48. The Panel noted the evidence from SC and LJ, as well as the representations from the Registrant and the letters of resignation from fellow workers at iHeart referring to the working environment during the period in question. The Panel considered that the Registrant had been working in an environment that had been subject to significant change in a short period of time. It noted the evidence of SC that the service had been rated as “needing improvement” in a Care Quality Commission Inspection in January 2018 and she had recently taken over as manager at that time. It noted that the Registrant was not subject to clinical audit and supervision until mid 2018. The Panel also noted that although the Registrant had completed a triage course in April 2018, her initial training had been on the job and involved observing colleagues. The Panel considered that the Registrant’s dishonesty, in telling patients there were no appointments on one shift during a short period of time, had to be viewed in the context of this unusually stressful working environment. It did not consider it was part of a deep-seated attitudinal problem. Rather, it concluded that it was closely linked to that working environment and the pressure under which the Registrant was working.

49. In the Panel’s view the Registrant has demonstrated developing insight into the seriousness of her misconduct and its impact on patients and the profession. The Panel noted that the Registrant had accepted that her handling of the calls fell below the standard expected; and she apologised for her conduct. The Panel was concerned that the Registrant had not appreciated the potential for harm to the patients she dealt with and she expressed the view that there was no actual harm as the patients could approach others for help. The Panel did not consider that the Registrant had demonstrated complete insight as she did not have an appreciation of the seriousness of her failings and had little understanding of its impact on the wider public interest. In addition, she did not appear to have taken full responsibility for her actions and was to an extent seeking to blame others in her submissions.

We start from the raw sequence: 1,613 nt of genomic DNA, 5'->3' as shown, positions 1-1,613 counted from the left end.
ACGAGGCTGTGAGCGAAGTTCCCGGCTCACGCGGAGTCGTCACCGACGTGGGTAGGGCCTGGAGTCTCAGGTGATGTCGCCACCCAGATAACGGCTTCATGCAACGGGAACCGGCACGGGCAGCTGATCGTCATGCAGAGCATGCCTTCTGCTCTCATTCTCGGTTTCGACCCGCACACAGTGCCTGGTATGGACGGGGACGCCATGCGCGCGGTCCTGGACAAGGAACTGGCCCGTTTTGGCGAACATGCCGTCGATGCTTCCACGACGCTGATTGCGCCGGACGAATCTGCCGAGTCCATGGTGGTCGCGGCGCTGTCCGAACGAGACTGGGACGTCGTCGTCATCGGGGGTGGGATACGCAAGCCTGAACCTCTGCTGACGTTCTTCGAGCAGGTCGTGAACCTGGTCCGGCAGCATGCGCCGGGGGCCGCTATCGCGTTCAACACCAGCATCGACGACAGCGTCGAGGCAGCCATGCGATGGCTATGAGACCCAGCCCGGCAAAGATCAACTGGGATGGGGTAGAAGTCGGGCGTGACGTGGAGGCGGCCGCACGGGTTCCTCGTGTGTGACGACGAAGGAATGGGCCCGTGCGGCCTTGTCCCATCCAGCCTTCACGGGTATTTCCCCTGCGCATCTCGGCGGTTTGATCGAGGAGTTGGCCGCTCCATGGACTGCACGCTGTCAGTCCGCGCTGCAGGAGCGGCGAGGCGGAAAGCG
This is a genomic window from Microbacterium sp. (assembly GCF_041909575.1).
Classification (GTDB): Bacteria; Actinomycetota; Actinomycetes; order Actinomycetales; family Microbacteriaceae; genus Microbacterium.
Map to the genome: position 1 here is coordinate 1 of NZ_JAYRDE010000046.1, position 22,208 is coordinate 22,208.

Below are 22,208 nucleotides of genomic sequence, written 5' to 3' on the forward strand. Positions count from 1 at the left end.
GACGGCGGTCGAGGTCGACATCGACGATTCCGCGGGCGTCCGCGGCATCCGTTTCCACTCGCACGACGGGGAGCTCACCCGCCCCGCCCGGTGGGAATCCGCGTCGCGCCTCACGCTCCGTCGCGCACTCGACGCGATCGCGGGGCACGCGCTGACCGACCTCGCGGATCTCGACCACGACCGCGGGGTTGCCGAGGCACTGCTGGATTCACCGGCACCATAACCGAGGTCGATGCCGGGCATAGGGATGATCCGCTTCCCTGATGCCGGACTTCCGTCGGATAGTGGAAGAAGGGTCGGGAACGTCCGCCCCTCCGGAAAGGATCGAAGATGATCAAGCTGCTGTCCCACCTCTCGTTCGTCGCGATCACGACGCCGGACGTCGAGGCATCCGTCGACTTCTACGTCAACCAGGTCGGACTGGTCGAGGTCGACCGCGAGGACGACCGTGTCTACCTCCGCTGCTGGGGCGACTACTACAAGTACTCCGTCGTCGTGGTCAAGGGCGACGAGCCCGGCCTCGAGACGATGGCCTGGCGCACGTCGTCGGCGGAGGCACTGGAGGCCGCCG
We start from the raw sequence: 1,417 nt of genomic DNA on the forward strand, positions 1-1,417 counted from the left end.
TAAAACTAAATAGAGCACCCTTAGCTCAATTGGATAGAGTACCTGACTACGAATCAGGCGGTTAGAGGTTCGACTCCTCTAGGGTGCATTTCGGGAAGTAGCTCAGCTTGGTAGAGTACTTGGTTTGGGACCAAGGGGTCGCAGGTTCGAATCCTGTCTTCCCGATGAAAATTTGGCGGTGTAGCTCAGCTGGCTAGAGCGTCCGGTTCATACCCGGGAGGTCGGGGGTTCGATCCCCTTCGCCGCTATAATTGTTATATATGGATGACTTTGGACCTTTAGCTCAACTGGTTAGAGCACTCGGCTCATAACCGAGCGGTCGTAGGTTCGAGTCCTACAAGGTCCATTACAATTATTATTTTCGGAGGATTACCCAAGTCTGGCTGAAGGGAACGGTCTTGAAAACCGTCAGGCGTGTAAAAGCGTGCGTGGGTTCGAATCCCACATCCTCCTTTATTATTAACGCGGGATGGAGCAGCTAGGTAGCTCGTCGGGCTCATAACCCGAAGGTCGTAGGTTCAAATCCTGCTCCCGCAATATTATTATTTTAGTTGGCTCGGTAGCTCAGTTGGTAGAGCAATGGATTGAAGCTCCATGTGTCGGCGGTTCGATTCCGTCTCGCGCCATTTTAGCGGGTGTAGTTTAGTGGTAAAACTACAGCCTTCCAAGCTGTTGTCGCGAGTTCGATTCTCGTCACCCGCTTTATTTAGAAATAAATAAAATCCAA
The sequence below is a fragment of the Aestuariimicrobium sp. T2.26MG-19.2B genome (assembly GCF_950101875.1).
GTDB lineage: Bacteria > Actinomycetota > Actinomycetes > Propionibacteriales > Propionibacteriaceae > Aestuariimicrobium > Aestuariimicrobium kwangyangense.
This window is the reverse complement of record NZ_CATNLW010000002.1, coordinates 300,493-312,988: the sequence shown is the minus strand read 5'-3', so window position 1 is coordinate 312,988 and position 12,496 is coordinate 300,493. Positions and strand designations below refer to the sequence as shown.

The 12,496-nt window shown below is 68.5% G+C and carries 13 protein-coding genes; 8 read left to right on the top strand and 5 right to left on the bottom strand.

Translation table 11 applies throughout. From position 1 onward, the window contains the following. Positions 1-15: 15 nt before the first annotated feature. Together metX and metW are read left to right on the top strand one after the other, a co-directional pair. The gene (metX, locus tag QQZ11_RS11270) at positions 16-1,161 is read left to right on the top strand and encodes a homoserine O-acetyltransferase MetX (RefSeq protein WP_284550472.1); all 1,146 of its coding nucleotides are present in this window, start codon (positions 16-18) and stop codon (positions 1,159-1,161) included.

50. The Panel had careful regard to Silber J’s guidance in Cohen v GMC [2008] EWHC 581 (Admin) that Panels should take account of:
• Whether the conduct which led to the charge is easily remediable;
• Whether it has been remedied; and
• Whether it is highly unlikely to be repeated.